• 22 mites
  • One spider
  • Eight true flies (Diptera)
  • Two beetles
  • One cockroach
  • A millipede
  • And a partridge in a pear tree (only kidding. . .)

These are all of course terrestrial organisms.

Here are some of those fauna with a caption (from Figure 5 of the paper):

Amber inclusions. (B) Acari: Phthiracaridae. (C) Acari: Euphthiracoidea. (D) Araneae: Oonopidae. (E) Diplopoda. (F) Diptera: Phoridae. (G) Hymenoptera: Chrysidoidea. (H) Coleoptera. (I) Blattodea. (Scale bars, 1 mm in E and H. Scale bars, 0.5 mm in B–D, F, and G. Scale bar, 2 mm in I.)

Okay, so here’s the big question: How did both sea creatures and terrestrial creatures get fossilized together in one bit of amber?

The authors give three possibilities (this is my paraphrase of what they say):

1.) There were resin-producing trees (most amber-source trees are confers) growing near a beach. Resin dripped from a tree, trapping the terrestrial stuff as it flowed down the trunk, and then landed on the sand, which had marine gastropod shells and the ammonite shell. The resin was subsequently fossilized. This is supported by the fact that the ammonite is filled with coarse shell sand and had already been abraded, as it would be if it were washed up on a beach (many ammonites inhabited shallow near-shore waters). The amber also contains sand, as if it had dripped on a beach.

2.) A tsunami flooded trees growing near the ocean, bringing with it marine shells that went into globs of resin that already had trapped terrestrial invertebrates. This seems unlikely because, as the authors note, “resin barely solidifies when submerged in water”. Resin that turns into amber has already hardened, and this wouldn’t be the case if this second hypothesis were true.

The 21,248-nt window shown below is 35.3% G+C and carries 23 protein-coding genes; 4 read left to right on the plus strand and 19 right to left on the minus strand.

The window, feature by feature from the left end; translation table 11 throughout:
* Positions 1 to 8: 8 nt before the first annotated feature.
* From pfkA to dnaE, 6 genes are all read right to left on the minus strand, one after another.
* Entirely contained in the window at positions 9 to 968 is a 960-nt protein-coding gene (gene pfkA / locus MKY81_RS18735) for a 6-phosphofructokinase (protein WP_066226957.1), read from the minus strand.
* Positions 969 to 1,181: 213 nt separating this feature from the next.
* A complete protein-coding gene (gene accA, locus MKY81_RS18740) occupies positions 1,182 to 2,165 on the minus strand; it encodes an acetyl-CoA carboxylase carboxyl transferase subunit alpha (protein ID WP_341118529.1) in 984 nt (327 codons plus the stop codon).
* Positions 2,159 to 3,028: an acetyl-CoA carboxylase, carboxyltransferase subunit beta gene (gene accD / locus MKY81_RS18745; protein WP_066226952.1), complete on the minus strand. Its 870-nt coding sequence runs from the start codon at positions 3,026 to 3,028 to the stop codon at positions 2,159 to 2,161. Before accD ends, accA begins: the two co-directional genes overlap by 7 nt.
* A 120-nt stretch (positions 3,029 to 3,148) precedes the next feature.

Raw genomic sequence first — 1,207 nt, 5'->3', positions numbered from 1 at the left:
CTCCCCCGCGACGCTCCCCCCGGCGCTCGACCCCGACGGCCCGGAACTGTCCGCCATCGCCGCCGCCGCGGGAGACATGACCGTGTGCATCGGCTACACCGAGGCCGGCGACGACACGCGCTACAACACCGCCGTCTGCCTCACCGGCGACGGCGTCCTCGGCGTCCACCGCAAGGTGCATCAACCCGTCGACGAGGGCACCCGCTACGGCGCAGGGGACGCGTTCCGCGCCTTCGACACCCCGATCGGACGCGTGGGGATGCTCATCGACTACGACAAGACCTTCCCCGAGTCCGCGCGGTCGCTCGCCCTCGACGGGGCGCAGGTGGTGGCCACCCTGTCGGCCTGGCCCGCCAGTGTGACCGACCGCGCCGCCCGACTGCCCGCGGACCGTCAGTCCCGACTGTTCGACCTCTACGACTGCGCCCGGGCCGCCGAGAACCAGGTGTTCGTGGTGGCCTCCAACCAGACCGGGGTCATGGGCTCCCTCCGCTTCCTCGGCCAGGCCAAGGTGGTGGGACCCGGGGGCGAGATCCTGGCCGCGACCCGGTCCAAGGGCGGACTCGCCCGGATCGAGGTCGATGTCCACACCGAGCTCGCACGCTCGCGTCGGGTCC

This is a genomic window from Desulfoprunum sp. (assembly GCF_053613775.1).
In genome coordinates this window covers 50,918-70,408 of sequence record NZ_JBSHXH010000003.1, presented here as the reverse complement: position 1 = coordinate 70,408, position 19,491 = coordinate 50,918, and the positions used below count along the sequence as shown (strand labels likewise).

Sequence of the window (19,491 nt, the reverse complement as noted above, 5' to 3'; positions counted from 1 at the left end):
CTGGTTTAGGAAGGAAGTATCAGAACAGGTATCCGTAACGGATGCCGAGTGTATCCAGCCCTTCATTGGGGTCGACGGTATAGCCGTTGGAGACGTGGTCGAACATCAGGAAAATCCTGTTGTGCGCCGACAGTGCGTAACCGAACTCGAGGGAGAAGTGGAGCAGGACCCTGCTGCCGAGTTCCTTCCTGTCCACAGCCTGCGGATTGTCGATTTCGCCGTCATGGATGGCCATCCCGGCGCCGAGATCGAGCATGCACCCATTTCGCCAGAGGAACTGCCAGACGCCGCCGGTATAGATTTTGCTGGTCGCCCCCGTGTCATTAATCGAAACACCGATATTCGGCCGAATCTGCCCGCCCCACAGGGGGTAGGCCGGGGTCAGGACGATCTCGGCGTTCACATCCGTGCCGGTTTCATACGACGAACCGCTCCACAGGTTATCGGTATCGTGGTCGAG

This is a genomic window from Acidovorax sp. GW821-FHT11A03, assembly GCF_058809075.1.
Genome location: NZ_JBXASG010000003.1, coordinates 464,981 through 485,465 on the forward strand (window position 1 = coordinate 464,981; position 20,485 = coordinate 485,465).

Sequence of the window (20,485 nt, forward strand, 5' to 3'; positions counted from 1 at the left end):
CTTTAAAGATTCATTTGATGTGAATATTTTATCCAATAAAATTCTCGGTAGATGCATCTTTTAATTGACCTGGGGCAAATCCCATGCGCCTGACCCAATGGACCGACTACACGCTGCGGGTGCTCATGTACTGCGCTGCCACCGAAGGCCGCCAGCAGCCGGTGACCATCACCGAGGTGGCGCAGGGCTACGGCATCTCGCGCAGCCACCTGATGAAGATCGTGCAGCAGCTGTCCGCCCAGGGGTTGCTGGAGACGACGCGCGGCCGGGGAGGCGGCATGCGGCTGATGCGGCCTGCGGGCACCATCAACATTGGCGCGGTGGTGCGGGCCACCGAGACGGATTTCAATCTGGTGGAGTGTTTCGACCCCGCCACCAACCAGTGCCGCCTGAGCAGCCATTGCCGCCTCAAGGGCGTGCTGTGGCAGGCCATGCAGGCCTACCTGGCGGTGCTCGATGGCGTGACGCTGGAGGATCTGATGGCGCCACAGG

3.) A tropical storm blew both seashells and sand inland into a forest, and then scenario #1 would apply.  The authors consider this unlikely because, were this true, we would presumably have found more bits of amber containing marine organisms. Yet we have almost none.

Of course we don’t know which possibility is true, but what is clear is that the ammonite was dead when it went into the resin.

Whatever happened, this is a unique piece of amber, and would be worth thousands of dollars on the open market. Fortunately for science, though, it’s been deposited in the Linpoge Amber Museum in Shanghai, China.


Yu, T., R. Kelly, L. Mu, A. Ross, J. Kennedy, P. Broly, F. Xia, H. Zhang, B. Wang, and D. Dilcher. 2019. An ammonite trapped in Burmese amber. Proceedings of the National Academy of Sciences 116:11345-11350.


  1. Posted June 5, 2019 at 10:53 am | Permalink

    Very interesting. If there was an area of sandy dunes invaded by trees that would account for the first solution. I saw such an area on Anglesey the other week where pine woods come right onto a beach – Newborough Beach, Llanfairpwllgwyngyll…

  2. ThyroidPlanet
    Posted June 5, 2019 at 10:58 am | Permalink


  3. Denise Payne
    Posted June 5, 2019 at 11:06 am | Permalink